Thomas Oden [taken from his work Classic Christianity]
The sources of the study of God are in this way seen in a sequence that moves from originative event (Christ the Revealer of God the Father) as proclaimed by the community, to the record of the earliest proclamation (written word), to the traditioning—or “passing along,” paradosis, transmission—of that word intergenerationally through time (tradition), which elicits personal and social awareness and experience of the salvation event (experience), which then becomes the basis of the reflection required to think consistently about the meaning of the salvation event (reason)—each layer depending on the previous one (Clement of Alex., Strom. 6.10; Augustine, Chr. Doctr. 4.21; Tho. Aq., SCG 1.9; Calvin, Inst. 1.6, 7; 3.20; Hooker, Laws of Eccl. Polity 3.8).
The oral tradition of apostolic preaching preceded the written tradition of New Testament Scripture. That is the proper sense in which it is rightly said that the tradition of preaching stands chronologically prior to Scripture. The unwritten oral apostolic tradition was a preached word, a teaching of the living church prior to the writing down of New Testament Scripture. Apostolic preaching itself is a product of oral tradition, taken, like a still photo of a moving picture, and frozen at one crucial point, so that the original oral witness to revelation could be transmitted to subsequent generations. But after the first generation of witnesses, the church viewed the transmission of tradition from the vantage point that assumes Scripture as already having been written and ever thereafter funding and enabling new embodiments of the same apostolic teaching (Conf. of Dositheus, CC: 485–516; Heidelberg Catech. COC 3; Tavard, Holy Church, Holy Writ).
Paul was referring to the apostolic tradition he had received and passed on when he wrote: “Stand firm, then brothers, and hold fast to the traditions which you have learned from us by word or by letter” (2 Thess. 2:15). “By word” refers to the preached word, whereas “by letter” refers to epistles and gospel narratives (Basil, On the Spirit 29.71). Until Mark, Paul, John, and others began to write their Gospels and letters, there existed much lively preaching and oral tradition, but as yet only minimal written tradition in addition to Hebrew scripture (Chrysostom, Catech. Lect. 5.12). The written apostolic tradition emerged only when the oral tradition was in danger of losing some of its immediacy and authority through the impending deaths of the eyewitnesses. The writing down of that witness made the revelation more exact and transmissible to subsequent generations through a continuous succession of ministries of preaching and teaching.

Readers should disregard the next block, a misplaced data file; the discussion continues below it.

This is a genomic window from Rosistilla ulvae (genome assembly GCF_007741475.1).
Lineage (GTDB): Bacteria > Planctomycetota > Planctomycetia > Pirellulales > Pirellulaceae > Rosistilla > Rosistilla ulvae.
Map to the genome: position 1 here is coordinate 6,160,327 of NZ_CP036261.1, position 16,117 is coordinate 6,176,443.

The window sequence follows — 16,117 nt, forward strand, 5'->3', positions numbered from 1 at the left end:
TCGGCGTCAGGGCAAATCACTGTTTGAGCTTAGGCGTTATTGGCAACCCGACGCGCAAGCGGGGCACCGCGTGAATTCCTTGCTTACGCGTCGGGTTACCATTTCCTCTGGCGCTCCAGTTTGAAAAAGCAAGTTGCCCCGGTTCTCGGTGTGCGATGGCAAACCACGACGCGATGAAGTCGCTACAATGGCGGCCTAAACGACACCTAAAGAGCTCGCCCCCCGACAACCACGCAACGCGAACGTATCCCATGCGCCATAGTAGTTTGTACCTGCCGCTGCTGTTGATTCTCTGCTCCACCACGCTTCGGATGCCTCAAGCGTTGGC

Scripture Funds Tradition, Reason, and Experience
A constant equilibrium of these four interdependent resources is required in order to receive and reflect upon revelation: Scripture, tradition, experience, and reason. All four are grounded in, responsive to, and springing out of historical revelation. Revelation remains the precondition of all four basic sources of the study of God. Revelation is that from which the whole subject matter proceeds. There could be no Christian study of God without God’s own initiative to become reliably known (Gen. 35:7; Ps. 98:2; Isa. 65:1; Rom. 1:18; 16:25, 26; Rev. 1:1, Origen, Ag. Celsus 3.61).
Scripture: The Written Word.
Divinely inspired Scripture is the chief source and norm of Christian theology. Why is a written word required, if God is revealed in history? Because the written word preserves and triggers memory.
After the resurrection and before the writing down of the New Testament documents, many in the primitive Christian community expected the historical process to be concluded quickly (Mark 13:32–37). They assumed that an end time was eminent. But as history surprisingly continued, this community slowly began to realize that it needed to write down its message as historical experience continued to be extended for an indefinite (though limited) duration. If emerging generations were to be addressed with this invaluable message, this would require writing down the history of Jesus the Revealer, and of the first generation of witnesses to him (Luke 1:1–4; Acts 1:1–5; John 21:23–25; Chrysostom, Hom. on John 88.2). After the death of the original eyewitnesses, Scripture is the primary written access of believers to the history of revelation (Chrysostom, Hom. on Acts 1). Tradition is simply the history of the exegesis of Scripture. The process of passing along the tradition must occur ever again in each new historical circumstance (Quinisext Synod, canon 19).
The New Testament contains these writings that survived—documents that ultimately went through a complex intergenerational process of being transmitted, read in public worship, studied avidly, interpreted through preaching, analyzed, and finally in due time authorized as being ecumenically received credible witnesses to this revealing Word (Gregory of Nyssa, Answer to Eunomius, 2). Already the Hebrew Bible was viewed by Christians as divinely inspired Holy Writ. To these documents were added the New Testament—those narratives and letters authorized to be read aloud in Christian congregational worship all over the known world. The New Testament became formally canonized as Holy Writ (Athanasius, Festal Letters). It was valued among Christians as highly as the books of law, prophets, and wisdom, which it fulfilled and explained. The New Testament included letters, instructional documents, and accounts of Jesus’ ministry, written in the first century.